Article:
Three way split of AIADMK has slowed decision-making, prompting industry to look outside the state, says T E Narasimhan.
The political turmoil in Tamil Nadu since the death of J Jayalalithaa in December is starting to spill over to business: if losing Korean automobile maker Kia's Rs 10,000-crore investment to Andhra Pradesh wasn't bad enough, several prominent players in the state's knitwear hub of Tirupur are looking out to Odisha.
Tirupur’s export business is worth Rs 35,000 crore annually, and if some of the factories in the region indeed move to Odisha, it would deal a big blow to Tamil Nadu’s economy.
In the latest “ease of doing business” ranking based on a report released by the Department of Industrial Policy and Promotion along with the World Bank, Tamil Nadu has slipped six positions to the 18th spot in 2016.
The deterioration in the business environment has its roots in the aftermath of Jayalalithaa’s death.
The tug of war between Jayalalithaa’s close aide, V K Sasikala, and her family on the one side and Jayalalithaa loyalist, O Panneerselvam, on the other has split the ruling AIADMK into three factions, affecting the stability of the government and its decision making power.
The Rs 30,023-crore (Rs 300.23 billion) Murugappa group's executive chairman, A Vellayan, recently said doing business in the state was proving to be challenging because of the political uncertainty following Jayalalithaa’s death.
“Things need to improve. Our (group's) percentage of business and profit from the state has come down in the last five years,” he says.
Thus, the group is expanding its business in Karnataka, Andhra Pradesh, Gujarat and West Bengal, and has decided to give Tamil Nadu a miss. To be sure, Andhra Pradesh and Telegana are on top of the “ease of doing business” list.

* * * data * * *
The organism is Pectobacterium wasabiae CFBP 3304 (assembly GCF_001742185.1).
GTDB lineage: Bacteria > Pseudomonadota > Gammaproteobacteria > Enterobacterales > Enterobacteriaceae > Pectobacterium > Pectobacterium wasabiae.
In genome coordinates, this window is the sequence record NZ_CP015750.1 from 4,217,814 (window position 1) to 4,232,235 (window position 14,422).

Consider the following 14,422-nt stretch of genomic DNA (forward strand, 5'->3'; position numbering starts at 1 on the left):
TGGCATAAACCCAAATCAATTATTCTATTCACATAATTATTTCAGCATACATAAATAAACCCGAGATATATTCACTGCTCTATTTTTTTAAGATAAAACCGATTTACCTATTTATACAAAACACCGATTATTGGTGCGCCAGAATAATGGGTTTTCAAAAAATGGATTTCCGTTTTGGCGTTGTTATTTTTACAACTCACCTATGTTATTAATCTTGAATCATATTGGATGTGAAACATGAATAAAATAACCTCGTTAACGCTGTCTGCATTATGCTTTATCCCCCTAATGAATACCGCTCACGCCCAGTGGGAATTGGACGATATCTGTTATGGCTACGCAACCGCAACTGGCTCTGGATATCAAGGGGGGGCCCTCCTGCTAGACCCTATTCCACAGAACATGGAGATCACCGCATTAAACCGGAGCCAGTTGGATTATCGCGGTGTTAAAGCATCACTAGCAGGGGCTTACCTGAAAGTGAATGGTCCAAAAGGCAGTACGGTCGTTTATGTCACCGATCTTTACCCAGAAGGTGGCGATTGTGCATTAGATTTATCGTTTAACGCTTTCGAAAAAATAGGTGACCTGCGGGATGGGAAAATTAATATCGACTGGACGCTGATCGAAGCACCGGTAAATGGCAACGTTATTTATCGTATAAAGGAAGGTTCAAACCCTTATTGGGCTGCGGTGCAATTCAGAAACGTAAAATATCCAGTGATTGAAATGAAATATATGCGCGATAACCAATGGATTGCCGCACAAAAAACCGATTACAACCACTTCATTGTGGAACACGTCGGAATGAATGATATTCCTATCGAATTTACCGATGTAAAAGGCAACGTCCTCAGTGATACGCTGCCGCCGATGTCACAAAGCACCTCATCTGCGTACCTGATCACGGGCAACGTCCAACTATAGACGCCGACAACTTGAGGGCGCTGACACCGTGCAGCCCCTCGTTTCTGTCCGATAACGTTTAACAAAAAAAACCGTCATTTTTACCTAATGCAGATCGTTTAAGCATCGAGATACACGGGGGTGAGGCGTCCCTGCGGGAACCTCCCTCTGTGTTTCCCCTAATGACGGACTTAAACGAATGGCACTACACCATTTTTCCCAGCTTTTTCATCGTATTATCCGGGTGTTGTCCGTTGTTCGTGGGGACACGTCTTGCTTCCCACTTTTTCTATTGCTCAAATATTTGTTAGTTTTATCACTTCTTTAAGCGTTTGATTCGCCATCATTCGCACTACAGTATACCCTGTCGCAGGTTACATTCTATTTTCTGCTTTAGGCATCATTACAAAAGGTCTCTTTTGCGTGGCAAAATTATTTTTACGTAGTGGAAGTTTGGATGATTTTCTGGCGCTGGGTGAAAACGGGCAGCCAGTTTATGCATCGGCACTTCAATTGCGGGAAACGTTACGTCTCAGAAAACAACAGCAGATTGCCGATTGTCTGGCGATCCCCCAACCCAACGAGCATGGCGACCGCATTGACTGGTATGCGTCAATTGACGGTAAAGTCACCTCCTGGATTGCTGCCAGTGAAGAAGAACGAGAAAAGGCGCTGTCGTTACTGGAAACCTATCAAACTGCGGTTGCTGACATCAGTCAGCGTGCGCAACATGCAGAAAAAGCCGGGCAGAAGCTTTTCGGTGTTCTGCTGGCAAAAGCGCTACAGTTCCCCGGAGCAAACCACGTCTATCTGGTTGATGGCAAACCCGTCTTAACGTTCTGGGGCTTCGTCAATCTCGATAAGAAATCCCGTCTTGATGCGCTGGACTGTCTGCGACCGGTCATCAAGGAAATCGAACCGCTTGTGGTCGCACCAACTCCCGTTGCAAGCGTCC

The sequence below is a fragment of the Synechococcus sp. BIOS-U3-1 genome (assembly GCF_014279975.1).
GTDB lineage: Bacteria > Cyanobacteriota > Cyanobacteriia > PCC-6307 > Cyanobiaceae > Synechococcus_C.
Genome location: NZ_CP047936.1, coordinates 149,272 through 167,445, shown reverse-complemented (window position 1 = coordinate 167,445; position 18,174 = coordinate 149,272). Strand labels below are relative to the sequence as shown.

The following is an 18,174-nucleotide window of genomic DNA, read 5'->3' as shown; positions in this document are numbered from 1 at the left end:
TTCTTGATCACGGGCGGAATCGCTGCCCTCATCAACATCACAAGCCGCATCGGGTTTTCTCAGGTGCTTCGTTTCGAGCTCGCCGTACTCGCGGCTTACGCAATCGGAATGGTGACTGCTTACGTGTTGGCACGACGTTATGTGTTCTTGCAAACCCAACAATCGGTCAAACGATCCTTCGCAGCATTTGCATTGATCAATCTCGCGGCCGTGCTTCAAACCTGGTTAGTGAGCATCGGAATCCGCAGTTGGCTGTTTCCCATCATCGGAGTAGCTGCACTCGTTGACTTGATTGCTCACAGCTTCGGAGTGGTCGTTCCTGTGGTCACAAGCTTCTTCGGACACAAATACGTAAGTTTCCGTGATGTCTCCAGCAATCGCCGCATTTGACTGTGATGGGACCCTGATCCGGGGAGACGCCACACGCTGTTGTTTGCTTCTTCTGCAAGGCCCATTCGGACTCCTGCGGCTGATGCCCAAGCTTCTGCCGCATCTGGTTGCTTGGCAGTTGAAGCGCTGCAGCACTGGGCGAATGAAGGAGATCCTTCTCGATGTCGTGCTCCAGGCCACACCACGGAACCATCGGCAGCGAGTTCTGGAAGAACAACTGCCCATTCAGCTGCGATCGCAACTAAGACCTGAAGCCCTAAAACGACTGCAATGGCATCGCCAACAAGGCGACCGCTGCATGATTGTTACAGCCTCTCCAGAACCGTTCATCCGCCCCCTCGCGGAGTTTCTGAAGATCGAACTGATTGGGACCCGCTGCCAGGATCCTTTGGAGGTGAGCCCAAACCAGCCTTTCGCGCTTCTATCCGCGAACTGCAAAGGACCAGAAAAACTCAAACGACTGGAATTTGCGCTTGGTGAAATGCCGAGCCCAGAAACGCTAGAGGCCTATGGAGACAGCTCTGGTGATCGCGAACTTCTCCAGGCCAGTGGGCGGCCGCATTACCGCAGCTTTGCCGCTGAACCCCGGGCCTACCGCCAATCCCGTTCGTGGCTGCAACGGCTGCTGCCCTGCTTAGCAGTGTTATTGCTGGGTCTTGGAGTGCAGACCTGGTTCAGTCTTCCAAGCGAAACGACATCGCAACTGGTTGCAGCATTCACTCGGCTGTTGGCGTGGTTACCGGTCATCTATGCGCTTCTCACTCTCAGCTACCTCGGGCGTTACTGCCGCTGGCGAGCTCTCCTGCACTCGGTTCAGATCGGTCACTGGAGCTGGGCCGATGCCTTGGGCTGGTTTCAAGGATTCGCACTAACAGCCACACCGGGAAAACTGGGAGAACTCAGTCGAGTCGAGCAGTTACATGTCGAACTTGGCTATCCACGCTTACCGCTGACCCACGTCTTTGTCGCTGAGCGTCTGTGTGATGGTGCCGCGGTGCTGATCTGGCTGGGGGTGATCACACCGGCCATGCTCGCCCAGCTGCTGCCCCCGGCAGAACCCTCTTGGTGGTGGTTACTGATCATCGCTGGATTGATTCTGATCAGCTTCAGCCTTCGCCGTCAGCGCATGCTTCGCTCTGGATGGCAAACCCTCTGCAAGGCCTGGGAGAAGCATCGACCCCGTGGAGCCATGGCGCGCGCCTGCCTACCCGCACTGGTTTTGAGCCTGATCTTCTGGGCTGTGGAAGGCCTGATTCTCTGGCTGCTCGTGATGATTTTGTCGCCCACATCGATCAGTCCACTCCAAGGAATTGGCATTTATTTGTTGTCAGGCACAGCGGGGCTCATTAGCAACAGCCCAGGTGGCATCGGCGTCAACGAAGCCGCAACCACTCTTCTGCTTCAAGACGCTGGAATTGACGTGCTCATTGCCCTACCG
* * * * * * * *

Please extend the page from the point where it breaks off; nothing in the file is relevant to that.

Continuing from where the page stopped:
For Edappadi K Palaniswami's government that took charge in February after a prolonged political drama, the state’s business climate does not augur well.
Murugappa group is not the only one to look outside. Some of the other home-grown companies that have decided to invest elsewhere are: Ashok Leyland and MRF (in Gujarat), Saint Gobain (Rajasthan), Apollo Tyres, Hyundai Group's Kia Motors (Andhra Pradesh), among others.
Better incentives from other states and lower logistics costs count among the reasons for Tamil Nadu losing out on investments. Ford has decided to set up its second plant in Gujarat.
Ford has so far invested around Rs 4,500 crore (Rs 45 billion) in Tamil Nadu, providing employment to over 5,000 people in its factories in the state, but it said a plant in Gujarat made more sense logistically because nearly 60 per cent of its market lies in North and Western part of India.
Industry leaders say during Jayalalithaa's time, decisions, because they were too centralised, were taken quickly and there was stability in the leadership, but today things have slowed down.
Other states, meanwhile, are rolling out the red carpet for investors.
Odisha is luring Tirupur exporters with a generous scheme that includes sharing of employee cost if a plant employs more than 200 people and subsidy on electricity charges for three years.
Tirupur Exporters Association President Raja M Shanmugam says, “Tamil Nadu does not even have a textile policy, but other states have realised that we are a growing sector with potential to create jobs.”